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Discussion Starter · #1 ·
We tried something new this year when we cut, wrapped and froze our deer.

As you know, freezer burn occurs when moisture is drawn away from meat (or whatever) during longterm storage in your freezer. Since aluminum foil is impermiable and it sticks tight to fresh meat, it seems as though wrapping the meat with AF first then wrapping it with commerical freezer paper should work very well to prevent freezer burn for those items that wind up in the bottom of the freezer for 3 years. :dunno:

Has anyone tried it? Any thoughts?
 

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Never tried foil, except for hats. ;) :rolleyes:

We vacuum pack ours before it goes in the freezer.
 

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performing monkey
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I know that trying to remove it too quickly will add quite a few aluminum flakes to your diet... :eek:
 

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Seeking The Truth
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I don't use foil for freezing,its too expensive for me. Maybe since you already wrapped it in the foil,take out some and test it later,if its burned then you know it does'nt work.Ccover it over with freezer wrap or put it in bags.
 

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Never tried foil, except for hats. ;) :rolleyes:

We vacuum pack ours before it goes in the freezer.
LOL ... Thanks for the smile! :D

We vacuum pack ours also (and save the foil for hats ... :rolleyes:)

Sorry, no help from me ...
 

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I am a little teapot
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When we get a cow butchered it's generally wrapped in industrial Saran Wrap type plastic and then the butcher paper. Seems to do ok for us.
 

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The wanderer
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We tried foil one year and it got stuck in any and all little crevaces of the meat. When the meat froze, the foil was froze into those places, and it was hard to pull it off. We had to partially thaw the meat to get the foil off.

The next time we wrapped it in saran wrap first, then foil, then white freezer paper. That did a pretty good job.

We moved off-grid before we got a vacuum sealer (and therefore no longer had/have a freezer), but most people I know who are freezing meat nowdays are using a vacuum sealer.
 

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Moderately Doomish
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In side-by-side tests in my chest freezer, meat well wrapped with freezer paper from my processor lasted as long as home vacuum sealing. Longer, if you count the fact that much of the vacuum-sealed stuff lost it's seal and got freezer burned anyway. But paper verse intact seal performed equally.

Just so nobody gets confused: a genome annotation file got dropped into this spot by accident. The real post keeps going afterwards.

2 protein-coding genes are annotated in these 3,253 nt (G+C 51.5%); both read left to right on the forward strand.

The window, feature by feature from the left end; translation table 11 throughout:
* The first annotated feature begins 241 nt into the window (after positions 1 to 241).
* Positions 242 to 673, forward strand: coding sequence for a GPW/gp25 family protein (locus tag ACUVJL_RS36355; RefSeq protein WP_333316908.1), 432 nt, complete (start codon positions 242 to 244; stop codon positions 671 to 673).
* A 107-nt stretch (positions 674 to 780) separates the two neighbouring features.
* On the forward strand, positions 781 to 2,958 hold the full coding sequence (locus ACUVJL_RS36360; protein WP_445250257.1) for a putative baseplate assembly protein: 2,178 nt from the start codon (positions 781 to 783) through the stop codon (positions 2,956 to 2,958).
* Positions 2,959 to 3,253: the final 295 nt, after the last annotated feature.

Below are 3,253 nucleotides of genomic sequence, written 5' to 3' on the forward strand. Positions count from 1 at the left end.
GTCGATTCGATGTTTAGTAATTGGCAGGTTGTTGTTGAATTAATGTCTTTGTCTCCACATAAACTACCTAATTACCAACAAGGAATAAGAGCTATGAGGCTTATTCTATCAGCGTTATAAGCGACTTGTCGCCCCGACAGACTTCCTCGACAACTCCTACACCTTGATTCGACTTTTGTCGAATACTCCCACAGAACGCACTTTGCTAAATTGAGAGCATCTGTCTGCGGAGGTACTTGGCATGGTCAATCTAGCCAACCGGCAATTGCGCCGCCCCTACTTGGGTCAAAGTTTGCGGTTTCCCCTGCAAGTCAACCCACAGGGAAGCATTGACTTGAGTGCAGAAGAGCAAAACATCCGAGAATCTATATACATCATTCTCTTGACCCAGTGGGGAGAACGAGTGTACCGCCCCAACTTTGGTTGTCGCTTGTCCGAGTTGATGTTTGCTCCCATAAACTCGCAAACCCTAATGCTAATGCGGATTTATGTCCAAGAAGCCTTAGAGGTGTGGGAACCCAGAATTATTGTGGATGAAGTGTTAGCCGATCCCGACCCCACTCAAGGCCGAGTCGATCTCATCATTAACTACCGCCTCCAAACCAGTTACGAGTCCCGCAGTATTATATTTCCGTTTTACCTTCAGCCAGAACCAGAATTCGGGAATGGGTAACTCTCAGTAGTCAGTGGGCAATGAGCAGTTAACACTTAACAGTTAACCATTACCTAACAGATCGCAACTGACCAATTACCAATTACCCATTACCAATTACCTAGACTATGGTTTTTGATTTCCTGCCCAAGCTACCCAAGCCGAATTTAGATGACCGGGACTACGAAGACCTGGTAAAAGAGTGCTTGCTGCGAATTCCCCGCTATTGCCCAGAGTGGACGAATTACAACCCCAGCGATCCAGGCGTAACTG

Last time I got a pig done the processor vacuum sealed it and theirs lasted better than home sealing. I don't know if it's the unit or the plastic or the technique, but I won't be going to the time and expense to vacuum seal meat any more.
 

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Discussion Starter · #10 ·
In side-by-side tests in my chest freezer, meat well wrapped with freezer paper from my processor lasted as long as home vacuum sealing. Longer, if you count the fact that much of the vacuum-sealed stuff lost it's seal and got freezer burned anyway. But paper verse intact seal performed equally.

Last time I got a pig done the processor vacuum sealed it and theirs lasted better than home sealing. I don't know if it's the unit or the plastic or the technique, but I won't be going to the time and expense to vacuum seal meat any more.
'bamaGal, we've had the same problem with vac packing from the butcher. Roughly 25% of the of the pork/ham we had vac packed at the butcher lost it vacuum, probably from being moved around in the freezer resulting in a punctured bag.

I could be wrong on this, but as cheap and easy as aluminun foil is, and since air/moisture can't penetrate it, I'm betting AF and a good freezer paper wrap is gonna work as well as vac packing.

If I'm wrong, I promise I'll fess up!
 

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The last time we had a problem with the butcher or processor was getting back our beef ... but we did in the end. :gaah:

After that we have worked up our own.
 

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Blah Blah Blah
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Since I have a tendency to rotate meat out of my freezer pretty quickly (small freezer) I don't get much freezer burned meat. But I don't think that your idea is going to work any better than any of the other methods because you are trying to solve the wrong problem. Freezer burned meat is caused by the water in the meat sublimating (going from a solid (ice) directly to a gas (water vapor). This happens faster when the freezer changes temperatures during the defrost cycle but also happens over time in non self defrosting freezers.

The only solution I have found to stop the sublimation of frozen items (tested this with fish) is to place the meat in water and then freeze it. What now will happen is the water surrounding the meat will sublimate first and your meat will stay unfreezer burned longer. Of course eventually the outer water layer will get used up and your meat will start to freezer burn. Also most water has minerals in it that get deposited as a powder during sublimation on the reaming frozen item that will cause an off taste. So you will want to wash the meat before you use it to get rid of the mineral taste.
 
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